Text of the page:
Thursday, January 2, 2020

Res Ipsa Loquitur Doctrine Could Be Applied Regarding Foreign Object in Food

In the case of Watkins v. Gwaltney of Smithfield, Ltd., No. 3:2016-CV-02049 (M.D. Pa. Nov. 6, 2019 Mariani, J.), the court denied a motion for summary judgment filed by the defense in a case in which the Plaintiff alleges that he sustained fractured teeth and a cut tongue as a result of biting into a hot dog that contained a sharp metal blade.

Of note is that the court ruled that the doctrine of Res ipsa loquitur properly applies to a case involving the alleged presence of a metal knife blade in a hotdog.

The court noted that the Plaintiff testified that he did not do anything that could have introduced the blade into the hot dog. The court found that this adequately excluded other factors and allowed the doctrine Res ipsa loquitor to be applied.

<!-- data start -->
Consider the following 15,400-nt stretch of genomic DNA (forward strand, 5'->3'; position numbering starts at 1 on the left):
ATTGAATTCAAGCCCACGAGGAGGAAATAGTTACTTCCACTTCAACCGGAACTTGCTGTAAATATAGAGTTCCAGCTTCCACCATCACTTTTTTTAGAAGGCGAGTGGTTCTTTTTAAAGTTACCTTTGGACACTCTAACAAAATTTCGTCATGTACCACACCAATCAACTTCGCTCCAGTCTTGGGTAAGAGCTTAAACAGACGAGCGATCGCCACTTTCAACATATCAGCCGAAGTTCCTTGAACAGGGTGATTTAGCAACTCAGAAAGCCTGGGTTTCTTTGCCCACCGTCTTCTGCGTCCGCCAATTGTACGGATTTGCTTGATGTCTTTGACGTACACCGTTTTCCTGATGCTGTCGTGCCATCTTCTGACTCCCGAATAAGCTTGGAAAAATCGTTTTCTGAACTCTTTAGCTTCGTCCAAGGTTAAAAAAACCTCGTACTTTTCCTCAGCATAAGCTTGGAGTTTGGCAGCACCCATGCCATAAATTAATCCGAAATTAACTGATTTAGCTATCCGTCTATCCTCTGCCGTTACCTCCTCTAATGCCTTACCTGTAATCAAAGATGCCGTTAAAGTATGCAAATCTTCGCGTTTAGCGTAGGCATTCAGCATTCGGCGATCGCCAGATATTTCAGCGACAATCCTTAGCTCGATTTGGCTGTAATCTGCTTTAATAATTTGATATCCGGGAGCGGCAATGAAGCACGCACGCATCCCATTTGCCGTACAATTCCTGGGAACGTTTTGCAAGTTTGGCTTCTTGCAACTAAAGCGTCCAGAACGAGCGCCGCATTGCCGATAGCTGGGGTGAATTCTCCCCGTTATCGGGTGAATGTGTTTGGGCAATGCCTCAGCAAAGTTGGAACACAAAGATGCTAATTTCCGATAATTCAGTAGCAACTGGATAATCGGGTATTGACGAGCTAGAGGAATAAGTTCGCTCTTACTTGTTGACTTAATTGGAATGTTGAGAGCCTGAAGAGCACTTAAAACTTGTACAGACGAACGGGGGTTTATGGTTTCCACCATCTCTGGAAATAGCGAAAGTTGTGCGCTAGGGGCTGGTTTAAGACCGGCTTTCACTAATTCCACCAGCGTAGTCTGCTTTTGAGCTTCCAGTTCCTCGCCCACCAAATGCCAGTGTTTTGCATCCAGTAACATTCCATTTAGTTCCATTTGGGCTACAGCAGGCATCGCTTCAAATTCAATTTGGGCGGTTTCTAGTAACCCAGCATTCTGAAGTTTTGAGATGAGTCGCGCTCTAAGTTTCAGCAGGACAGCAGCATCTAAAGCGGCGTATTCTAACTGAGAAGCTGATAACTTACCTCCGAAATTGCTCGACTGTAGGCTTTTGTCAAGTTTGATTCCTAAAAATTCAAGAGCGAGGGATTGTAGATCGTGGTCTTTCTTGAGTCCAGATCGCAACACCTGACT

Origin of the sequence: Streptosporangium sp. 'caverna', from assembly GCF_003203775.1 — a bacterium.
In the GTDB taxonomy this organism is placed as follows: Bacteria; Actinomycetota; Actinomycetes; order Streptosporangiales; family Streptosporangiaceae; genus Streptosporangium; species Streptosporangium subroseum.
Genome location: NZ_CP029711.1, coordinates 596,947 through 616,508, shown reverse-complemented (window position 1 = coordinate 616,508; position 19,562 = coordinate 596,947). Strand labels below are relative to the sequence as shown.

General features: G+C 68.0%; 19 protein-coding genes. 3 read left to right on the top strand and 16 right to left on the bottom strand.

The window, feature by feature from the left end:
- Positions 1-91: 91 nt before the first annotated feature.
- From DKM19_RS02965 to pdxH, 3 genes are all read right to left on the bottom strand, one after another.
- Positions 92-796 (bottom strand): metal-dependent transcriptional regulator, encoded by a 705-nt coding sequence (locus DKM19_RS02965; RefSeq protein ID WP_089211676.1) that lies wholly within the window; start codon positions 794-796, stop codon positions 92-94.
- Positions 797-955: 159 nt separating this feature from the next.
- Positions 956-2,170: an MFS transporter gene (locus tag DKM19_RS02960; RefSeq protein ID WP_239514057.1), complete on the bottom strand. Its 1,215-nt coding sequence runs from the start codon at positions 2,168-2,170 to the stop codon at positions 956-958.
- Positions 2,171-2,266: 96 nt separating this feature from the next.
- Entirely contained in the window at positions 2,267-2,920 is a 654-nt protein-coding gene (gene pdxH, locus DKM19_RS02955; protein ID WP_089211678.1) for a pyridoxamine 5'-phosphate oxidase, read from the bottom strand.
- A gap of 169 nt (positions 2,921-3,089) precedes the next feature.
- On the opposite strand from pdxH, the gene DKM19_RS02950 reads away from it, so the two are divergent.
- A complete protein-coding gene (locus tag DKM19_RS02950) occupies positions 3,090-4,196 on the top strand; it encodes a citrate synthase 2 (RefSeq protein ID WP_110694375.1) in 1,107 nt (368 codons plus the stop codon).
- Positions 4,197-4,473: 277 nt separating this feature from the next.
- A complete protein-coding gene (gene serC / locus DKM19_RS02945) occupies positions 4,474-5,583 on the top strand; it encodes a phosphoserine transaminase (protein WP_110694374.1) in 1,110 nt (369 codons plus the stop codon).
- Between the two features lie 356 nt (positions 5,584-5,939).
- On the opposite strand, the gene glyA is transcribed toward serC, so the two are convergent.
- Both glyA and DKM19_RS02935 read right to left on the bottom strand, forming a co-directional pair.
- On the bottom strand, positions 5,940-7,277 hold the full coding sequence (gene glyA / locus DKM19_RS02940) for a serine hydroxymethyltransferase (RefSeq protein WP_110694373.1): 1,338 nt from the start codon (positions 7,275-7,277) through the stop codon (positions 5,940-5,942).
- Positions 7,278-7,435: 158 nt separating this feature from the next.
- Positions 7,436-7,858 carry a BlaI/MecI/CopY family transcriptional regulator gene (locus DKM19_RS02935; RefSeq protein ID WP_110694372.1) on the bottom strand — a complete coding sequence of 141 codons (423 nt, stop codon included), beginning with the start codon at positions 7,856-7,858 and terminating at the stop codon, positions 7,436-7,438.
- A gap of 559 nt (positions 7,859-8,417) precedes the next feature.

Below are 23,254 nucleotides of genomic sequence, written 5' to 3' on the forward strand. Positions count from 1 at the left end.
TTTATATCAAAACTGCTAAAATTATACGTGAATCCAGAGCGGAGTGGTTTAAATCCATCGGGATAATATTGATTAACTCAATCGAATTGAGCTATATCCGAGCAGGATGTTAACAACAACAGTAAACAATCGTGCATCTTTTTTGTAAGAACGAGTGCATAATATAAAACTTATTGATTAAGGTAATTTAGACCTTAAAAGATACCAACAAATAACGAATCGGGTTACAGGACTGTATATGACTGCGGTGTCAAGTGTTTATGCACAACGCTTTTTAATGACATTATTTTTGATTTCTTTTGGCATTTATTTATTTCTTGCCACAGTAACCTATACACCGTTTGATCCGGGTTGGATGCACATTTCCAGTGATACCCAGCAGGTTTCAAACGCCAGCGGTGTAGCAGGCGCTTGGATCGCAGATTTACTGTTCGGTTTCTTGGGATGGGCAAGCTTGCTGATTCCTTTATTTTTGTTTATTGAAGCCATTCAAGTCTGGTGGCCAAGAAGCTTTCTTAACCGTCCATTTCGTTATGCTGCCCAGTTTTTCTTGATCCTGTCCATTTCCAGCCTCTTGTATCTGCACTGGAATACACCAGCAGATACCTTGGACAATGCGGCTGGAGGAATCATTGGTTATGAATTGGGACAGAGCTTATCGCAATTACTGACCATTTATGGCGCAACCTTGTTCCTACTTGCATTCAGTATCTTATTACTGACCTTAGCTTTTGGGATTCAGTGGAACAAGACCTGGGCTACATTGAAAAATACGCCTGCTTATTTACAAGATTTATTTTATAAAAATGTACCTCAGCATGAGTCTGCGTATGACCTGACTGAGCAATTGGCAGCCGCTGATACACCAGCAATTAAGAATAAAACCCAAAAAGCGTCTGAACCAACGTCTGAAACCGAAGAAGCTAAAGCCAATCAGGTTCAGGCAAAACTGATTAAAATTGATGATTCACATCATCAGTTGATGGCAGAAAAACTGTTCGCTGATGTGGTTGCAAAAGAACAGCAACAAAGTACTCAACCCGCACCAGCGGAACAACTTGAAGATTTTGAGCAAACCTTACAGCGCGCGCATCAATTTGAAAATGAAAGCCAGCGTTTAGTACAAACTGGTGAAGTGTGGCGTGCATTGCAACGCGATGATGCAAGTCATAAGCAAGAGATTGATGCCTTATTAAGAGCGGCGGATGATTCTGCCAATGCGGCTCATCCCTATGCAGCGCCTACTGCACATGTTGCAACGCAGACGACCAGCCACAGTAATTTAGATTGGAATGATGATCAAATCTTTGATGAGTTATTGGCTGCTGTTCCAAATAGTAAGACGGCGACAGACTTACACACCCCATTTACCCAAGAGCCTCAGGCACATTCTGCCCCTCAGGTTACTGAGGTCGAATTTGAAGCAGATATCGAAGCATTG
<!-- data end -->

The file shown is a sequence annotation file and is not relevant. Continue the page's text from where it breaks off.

Judge Mariani additionally ruled that the Defendant’s evidence that the Defendant did not use this type of blade in their production of hot dogs served to challenge the Plaintiff’s credibility and was an issue for the jury to decide, as opposed to be grounds for the entry of summary judgment.

On another unrelated issue in this case, the court ruled that, where the Plaintiff sought no discovery in this case, the Plaintiff could not seek discovery sanctions to bar Defendant’s witnesses for non-disclosure of information during the course of discovery.

Anyone wishing to review a copy of this case may click this LINK.

I send thanks to Attorney James M. Beck of the Philadelphia office of Reed Smith law firm for bringing this case to my attention.

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